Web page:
Since Jesus said that no one comes to the Father but through him (John 14:6), why do we not pray to Jesus?
Jesus is our high priest and intercessor (Heb. 4:14-16; 1 Tim. 2:5), and as such it is through him that we approach God’s throne in prayer (John 14:6). We address “our Father in heaven” in prayer rather than Jesus because Jesus himself directed us to do so (Matt. 6:9; Lk. 11:2).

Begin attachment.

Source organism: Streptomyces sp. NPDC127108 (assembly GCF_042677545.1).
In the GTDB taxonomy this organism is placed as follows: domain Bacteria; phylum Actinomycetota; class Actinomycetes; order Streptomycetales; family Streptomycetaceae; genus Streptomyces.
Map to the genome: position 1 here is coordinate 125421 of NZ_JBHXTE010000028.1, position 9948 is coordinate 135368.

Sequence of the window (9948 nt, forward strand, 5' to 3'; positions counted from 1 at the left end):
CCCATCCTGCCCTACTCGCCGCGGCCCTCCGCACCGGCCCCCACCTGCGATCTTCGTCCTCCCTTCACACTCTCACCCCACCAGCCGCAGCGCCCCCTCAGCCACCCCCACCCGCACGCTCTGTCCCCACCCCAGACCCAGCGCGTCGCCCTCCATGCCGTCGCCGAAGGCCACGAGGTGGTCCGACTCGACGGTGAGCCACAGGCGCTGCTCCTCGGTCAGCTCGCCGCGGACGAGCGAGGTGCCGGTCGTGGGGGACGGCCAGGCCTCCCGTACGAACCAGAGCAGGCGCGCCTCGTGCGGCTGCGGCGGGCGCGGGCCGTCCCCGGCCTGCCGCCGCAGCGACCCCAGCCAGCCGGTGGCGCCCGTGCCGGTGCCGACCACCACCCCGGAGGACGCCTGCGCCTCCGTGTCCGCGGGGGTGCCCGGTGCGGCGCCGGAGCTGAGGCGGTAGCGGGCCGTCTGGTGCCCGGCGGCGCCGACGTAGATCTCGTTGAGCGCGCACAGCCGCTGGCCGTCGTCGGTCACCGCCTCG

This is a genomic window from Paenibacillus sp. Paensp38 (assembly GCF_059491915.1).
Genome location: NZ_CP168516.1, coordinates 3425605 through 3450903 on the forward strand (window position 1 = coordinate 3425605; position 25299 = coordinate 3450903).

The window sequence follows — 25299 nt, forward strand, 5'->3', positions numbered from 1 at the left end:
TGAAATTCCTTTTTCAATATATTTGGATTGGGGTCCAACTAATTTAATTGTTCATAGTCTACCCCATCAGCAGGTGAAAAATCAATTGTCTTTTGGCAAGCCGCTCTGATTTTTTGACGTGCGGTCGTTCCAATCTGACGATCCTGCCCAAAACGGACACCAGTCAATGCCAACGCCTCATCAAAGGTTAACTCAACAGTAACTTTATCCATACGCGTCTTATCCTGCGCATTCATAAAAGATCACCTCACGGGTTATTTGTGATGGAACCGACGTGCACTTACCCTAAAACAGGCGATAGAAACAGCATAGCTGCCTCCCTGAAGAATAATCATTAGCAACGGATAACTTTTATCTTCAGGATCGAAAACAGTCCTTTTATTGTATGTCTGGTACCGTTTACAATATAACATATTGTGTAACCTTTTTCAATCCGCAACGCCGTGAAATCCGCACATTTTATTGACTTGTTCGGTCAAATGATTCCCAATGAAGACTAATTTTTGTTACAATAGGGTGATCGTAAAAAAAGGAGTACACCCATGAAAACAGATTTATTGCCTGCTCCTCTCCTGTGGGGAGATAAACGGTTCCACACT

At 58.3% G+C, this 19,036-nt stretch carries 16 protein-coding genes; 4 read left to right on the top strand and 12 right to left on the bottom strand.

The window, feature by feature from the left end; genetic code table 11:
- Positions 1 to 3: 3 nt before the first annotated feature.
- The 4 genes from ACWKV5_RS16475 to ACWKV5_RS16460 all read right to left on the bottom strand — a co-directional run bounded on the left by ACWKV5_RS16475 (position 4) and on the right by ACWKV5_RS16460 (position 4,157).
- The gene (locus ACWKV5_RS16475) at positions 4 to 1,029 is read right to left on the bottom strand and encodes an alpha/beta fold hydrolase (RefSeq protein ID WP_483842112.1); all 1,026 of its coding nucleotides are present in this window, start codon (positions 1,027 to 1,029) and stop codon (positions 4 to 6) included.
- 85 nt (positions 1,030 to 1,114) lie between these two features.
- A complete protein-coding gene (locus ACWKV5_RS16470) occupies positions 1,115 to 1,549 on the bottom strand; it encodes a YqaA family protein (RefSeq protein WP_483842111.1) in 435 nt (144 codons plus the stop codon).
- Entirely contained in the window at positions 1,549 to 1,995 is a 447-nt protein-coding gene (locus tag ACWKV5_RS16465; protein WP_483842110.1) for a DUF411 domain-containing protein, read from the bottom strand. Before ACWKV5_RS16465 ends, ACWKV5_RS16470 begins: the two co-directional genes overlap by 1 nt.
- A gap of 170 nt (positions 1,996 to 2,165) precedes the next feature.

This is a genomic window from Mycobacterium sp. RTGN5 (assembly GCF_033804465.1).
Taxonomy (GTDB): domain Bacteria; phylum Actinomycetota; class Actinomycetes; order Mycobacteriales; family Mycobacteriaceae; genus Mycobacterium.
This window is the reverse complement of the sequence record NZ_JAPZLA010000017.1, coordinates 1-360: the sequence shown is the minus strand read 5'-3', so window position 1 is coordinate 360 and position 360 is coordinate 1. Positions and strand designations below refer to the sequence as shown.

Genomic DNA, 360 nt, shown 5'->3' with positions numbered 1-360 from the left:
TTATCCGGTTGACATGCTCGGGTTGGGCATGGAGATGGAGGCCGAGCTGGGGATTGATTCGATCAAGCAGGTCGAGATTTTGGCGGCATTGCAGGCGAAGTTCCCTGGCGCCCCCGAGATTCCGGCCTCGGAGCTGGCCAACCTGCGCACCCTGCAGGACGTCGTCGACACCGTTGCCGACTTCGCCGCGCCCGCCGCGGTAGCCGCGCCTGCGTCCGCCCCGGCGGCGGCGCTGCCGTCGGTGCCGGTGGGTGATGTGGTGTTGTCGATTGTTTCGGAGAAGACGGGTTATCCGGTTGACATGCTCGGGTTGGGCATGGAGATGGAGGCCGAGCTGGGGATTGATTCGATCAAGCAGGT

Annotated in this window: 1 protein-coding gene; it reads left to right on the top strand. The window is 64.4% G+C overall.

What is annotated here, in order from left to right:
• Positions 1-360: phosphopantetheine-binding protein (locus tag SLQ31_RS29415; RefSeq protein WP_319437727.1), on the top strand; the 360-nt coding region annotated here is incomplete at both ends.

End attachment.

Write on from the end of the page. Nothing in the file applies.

Some point to situations in the New Testament such as Stephen’s address to Jesus during his martyrdom (Acts 7:54-60), Paul’s address to Jesus on the Damascus road (Acts 9:3-5), and Paul’s prayer to the Lord concerning his thorn in the flesh (2 Cor. 12:7-9) as scriptural precedent of Christians praying to Jesus. However, it needs to be pointed out that in Acts both Stephen and Paul were experiencing miraculous visions in which they had direct contact with Jesus. That is not the same thing as Christians praying to a God whom they cannot see and who does not converse with them directly. This miraculous interaction could also apply to the interaction between Paul and “the Lord” in 2 Corinthians. Another possibility concerning the 2 Corinthians example is seen when we remember that the term “Lord” is used in the New Testament not only in reference to Jesus, but at times to his Father also (2 Cor. 5:10-11; 6:17-18). Thus, it is possible that Paul was addressing the Father in 2 Corinthians 12. Even if he was conversing with Christ in that instance, it still would fall under the category of miraculous interaction which would not apply to us today. Jesus told his disciples to address their prayers to their Father in heaven, so that is what we must do.